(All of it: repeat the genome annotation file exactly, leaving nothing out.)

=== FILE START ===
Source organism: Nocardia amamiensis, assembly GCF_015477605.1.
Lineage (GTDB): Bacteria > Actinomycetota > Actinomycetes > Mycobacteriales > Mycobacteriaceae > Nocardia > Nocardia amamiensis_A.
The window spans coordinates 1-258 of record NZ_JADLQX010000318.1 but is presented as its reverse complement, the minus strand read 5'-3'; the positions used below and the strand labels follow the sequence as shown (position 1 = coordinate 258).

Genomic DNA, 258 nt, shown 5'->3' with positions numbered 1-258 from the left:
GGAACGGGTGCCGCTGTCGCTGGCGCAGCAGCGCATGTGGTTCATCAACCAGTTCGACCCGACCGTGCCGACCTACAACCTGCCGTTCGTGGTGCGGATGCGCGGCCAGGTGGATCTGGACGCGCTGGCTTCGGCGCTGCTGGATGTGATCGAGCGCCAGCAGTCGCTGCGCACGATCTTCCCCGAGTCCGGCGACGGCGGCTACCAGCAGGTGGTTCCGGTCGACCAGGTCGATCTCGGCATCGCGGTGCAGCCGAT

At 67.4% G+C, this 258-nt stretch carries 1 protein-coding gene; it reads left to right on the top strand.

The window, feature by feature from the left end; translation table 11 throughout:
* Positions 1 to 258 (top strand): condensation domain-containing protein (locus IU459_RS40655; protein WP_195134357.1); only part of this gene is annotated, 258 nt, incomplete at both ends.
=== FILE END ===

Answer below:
Source organism: Nocardia amamiensis, assembly GCF_015477605.1.
Lineage (GTDB): Bacteria > Actinomycetota > Actinomycetes > Mycobacteriales > Mycobacteriaceae > Nocardia > Nocardia amamiensis_A.
The window spans coordinates 1-258 of record NZ_JADLQX010000318.1 but is presented as its reverse complement, the minus strand read 5'-3'; the positions used below and the strand labels follow the sequence as shown (position 1 = coordinate 258).

Genomic DNA, 258 nt, shown 5'->3' with positions numbered 1-258 from the left:
GGAACGGGTGCCGCTGTCGCTGGCGCAGCAGCGCATGTGGTTCATCAACCAGTTCGACCCGACCGTGCCGACCTACAACCTGCCGTTCGTGGTGCGGATGCGCGGCCAGGTGGATCTGGACGCGCTGGCTTCGGCGCTGCTGGATGTGATCGAGCGCCAGCAGTCGCTGCGCACGATCTTCCCCGAGTCCGGCGACGGCGGCTACCAGCAGGTGGTTCCGGTCGACCAGGTCGATCTCGGCATCGCGGTGCAGCCGAT

At 67.4% G+C, this 258-nt stretch carries 1 protein-coding gene; it reads left to right on the top strand.

The window, feature by feature from the left end; translation table 11 throughout:
* Positions 1 to 258 (top strand): condensation domain-containing protein (locus IU459_RS40655; protein WP_195134357.1); only part of this gene is annotated, 258 nt, incomplete at both ends.